Resume and Cover Letter Tips for Those Reentering the Workforce

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Resume and Cover Letter Tips for Those Reentering the Workforce

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It’s quite common these days to leave the workforce, only to reenter it later. People take time off for a number of reasons, such as having and raising children, or deciding to go back to school. When it’s time to rejoin the workforce, one might feel like Rip Van Winkle, hardly recognizing the world after sleeping for so many years. Just a few years off will likely require readjustment to a job market in flux and to workforce dynamics that often change rapidly.

All that to say: your outdated resume and cover letter might not pass muster after your break. First of all, they’re probably not ready for the attack of the machines — and no, I’m not referring to the cyborgs in the Terminator movies, but to the ATS, or applicant tracking system, that may reject your resume and cover letter before they even have a chance to reach a living, breathing human. Companies swamped with applications have been using such computer software for a while now, and its purpose is to quickly screen out large numbers of seemingly unsuitable candidates. The ATS does so by checking your resume and cover letter for the right keywords and phrases — which explains why you simply can’t “blast” the same resume and cover letter to employers and expect results anymore. Instead, you need to tailor each document to the position in question by carefully integrating words from the job description into your resume and cover letter. Additionally, don’t hesitate to intersperse the text with industry-specific terms and acronyms — this scores points with both the ATS and the human reader.

Which leads us to the next tip: employ the services of a professional, if keyword optimization isn’t your strength. If you’ve been out of the workforce for a long period of time, your knowledge of the latest industry buzzwords is probably in need of some refreshment. Besides, it’s not easy to weave these words and phrases into the text in a manner that looks natural. If writing isn’t your strongest suit, consider hiring an expert to look over your resume and cover letter — hopefully this will increase your chances of moving past the ATS. You can alternatively also employ the help of the internet to both research industry buzzwords and put together your resume and cover letter. With the availability of online services to help you prepare for the job search, you can generate a cover letter in just a few minutes from your browser.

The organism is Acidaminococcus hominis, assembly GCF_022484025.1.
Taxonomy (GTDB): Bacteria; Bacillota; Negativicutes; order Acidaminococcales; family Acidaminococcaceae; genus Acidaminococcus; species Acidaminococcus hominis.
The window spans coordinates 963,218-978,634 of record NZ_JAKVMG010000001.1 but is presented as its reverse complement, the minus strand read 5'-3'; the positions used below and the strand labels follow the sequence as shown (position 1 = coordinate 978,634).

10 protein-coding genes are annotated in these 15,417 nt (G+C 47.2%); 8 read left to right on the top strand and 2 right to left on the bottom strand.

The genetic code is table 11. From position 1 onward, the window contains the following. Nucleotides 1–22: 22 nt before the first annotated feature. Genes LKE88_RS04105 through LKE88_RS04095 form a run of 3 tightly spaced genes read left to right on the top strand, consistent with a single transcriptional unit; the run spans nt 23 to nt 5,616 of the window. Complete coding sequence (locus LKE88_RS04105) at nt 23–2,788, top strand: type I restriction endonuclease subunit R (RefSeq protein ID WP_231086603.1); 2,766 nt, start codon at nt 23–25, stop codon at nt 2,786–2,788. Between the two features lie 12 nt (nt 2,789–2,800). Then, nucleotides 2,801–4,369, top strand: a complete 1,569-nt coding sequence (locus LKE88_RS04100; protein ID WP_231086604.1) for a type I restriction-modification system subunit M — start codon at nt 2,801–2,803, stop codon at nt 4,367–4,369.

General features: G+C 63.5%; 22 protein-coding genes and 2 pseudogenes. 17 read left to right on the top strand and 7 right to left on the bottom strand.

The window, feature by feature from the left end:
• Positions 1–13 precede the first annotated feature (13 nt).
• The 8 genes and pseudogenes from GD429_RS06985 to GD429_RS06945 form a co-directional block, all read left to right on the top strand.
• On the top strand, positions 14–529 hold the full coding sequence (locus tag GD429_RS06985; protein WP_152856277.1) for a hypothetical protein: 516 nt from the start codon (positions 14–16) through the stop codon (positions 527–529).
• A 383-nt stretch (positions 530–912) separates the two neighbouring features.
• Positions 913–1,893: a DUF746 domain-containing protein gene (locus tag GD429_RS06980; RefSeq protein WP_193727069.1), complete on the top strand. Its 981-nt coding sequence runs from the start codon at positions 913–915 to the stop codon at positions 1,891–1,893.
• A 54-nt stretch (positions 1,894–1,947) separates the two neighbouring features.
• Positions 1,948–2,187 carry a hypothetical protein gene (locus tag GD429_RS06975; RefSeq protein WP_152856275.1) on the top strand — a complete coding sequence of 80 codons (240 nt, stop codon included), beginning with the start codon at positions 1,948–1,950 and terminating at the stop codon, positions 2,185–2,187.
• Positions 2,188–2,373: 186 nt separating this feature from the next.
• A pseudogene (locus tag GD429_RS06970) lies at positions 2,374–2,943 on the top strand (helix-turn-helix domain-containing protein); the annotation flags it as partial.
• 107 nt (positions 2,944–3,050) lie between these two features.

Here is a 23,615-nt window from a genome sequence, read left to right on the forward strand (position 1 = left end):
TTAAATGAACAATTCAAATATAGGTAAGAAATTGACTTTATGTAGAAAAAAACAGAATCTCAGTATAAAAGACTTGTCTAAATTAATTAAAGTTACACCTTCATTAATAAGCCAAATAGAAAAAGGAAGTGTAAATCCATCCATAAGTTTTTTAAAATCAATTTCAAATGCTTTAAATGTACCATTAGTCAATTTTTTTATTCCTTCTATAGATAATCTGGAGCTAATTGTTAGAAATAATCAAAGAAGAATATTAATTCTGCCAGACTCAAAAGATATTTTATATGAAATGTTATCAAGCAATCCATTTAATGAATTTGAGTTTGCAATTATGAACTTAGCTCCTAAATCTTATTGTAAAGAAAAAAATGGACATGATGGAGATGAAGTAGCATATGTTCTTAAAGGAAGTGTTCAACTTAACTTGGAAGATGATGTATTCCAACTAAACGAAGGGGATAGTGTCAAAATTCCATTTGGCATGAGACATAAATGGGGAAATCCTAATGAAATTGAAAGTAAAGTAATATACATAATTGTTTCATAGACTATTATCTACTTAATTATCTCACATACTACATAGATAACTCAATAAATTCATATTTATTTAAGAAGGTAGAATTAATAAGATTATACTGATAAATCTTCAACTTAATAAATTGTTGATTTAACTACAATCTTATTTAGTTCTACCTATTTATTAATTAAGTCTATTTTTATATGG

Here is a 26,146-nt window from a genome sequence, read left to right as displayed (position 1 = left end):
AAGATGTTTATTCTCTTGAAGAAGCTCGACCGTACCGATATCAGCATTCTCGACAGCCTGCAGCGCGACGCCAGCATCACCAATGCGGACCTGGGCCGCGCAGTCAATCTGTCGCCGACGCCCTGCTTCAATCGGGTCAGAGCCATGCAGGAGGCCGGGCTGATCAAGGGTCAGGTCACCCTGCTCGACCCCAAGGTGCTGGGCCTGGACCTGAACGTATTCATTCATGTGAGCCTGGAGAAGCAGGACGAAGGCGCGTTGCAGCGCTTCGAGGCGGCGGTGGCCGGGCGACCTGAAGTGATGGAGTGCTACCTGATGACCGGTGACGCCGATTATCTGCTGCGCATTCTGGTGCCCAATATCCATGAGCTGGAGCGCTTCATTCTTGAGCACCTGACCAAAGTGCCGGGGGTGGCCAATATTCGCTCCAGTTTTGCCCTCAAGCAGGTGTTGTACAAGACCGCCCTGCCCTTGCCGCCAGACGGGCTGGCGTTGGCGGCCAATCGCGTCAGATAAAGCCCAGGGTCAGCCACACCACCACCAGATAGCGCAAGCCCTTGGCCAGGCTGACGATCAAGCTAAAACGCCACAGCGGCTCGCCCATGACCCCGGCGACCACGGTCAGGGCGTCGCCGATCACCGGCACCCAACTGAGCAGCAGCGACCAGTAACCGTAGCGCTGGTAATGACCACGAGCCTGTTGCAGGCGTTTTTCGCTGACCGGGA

If you’re reentering the workforce, you may be unaware that some of the rules have changed when it comes to resumes and cover letters. With so many people applying to the few jobs out there, hiring managers can no longer devote much time to reading every resume and cover letter. Consequently, you need to adapt your application materials to their increasingly short attention spans. In most professions, your resume should be less than two pages, but one page is the preferred length. Avoid large paragraphs in favor of bullet points, and prominently display your contact information. If the hiring manager (or, for that matter, the ATS) has to put in extra effort to read your documents, don’t count on getting any callbacks.

Then there’s that huge, unavoidable hurdle: explaining your employment gap. It seems like employers have grown more intolerant of gaps in employment; at the very least, they’ll demand an explanation. Your best bet is to minimize the gap’s impact by not addressing it in your cover letter and finding ways to fill in the hole in your resume. Reflect on the worthwhile and productive activities and projects you’ve been involved in — for example, volunteer or community work. Resumes are not for showcasing only paid work. The time and effort you devoted to the PTA or charity work and fundraisers you’ve helped with can all be used to demonstrate your work ethic and teamwork skills. If you’ve been attending college classes or taking advantage of other continuing-education opportunities, include those on your resume.

You can get creative with your job titles if you’ve been earning money as a freelancer. When used correctly, the terms “self-employed” and “entrepreneur” can make a home-based business sound downright sexy. And if worse comes to worse, you can always use a functional resume format instead of a chronological format: group key skills and experiences by category, rather than arranging them in reverse-chronological order, as most often do.

Reentering the workforce after a prolonged absence is hardly easy, and the prospect of having to restructure your resume and cover letter might make you queasy. But this task is not optional; it is an unavoidable part of the process. Make the transition easier by embracing change: a new resume, a new cover letter, and in time, a new career.

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